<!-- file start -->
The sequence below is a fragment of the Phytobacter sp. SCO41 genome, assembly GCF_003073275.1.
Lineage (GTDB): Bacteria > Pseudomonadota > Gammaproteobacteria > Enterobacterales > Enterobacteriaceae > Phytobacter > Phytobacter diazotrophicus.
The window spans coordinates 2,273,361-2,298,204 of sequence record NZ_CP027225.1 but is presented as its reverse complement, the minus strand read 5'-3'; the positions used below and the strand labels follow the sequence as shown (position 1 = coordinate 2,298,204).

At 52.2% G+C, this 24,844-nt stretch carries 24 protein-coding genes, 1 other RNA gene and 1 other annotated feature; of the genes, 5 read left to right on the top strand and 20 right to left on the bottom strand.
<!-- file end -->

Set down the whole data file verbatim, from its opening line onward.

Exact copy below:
The sequence below is a fragment of the Phytobacter sp. SCO41 genome, assembly GCF_003073275.1.
Lineage (GTDB): Bacteria > Pseudomonadota > Gammaproteobacteria > Enterobacterales > Enterobacteriaceae > Phytobacter > Phytobacter diazotrophicus.
The window spans coordinates 2,273,361-2,298,204 of sequence record NZ_CP027225.1 but is presented as its reverse complement, the minus strand read 5'-3'; the positions used below and the strand labels follow the sequence as shown (position 1 = coordinate 2,298,204).

At 52.2% G+C, this 24,844-nt stretch carries 24 protein-coding genes, 1 other RNA gene and 1 other annotated feature; of the genes, 5 read left to right on the top strand and 20 right to left on the bottom strand.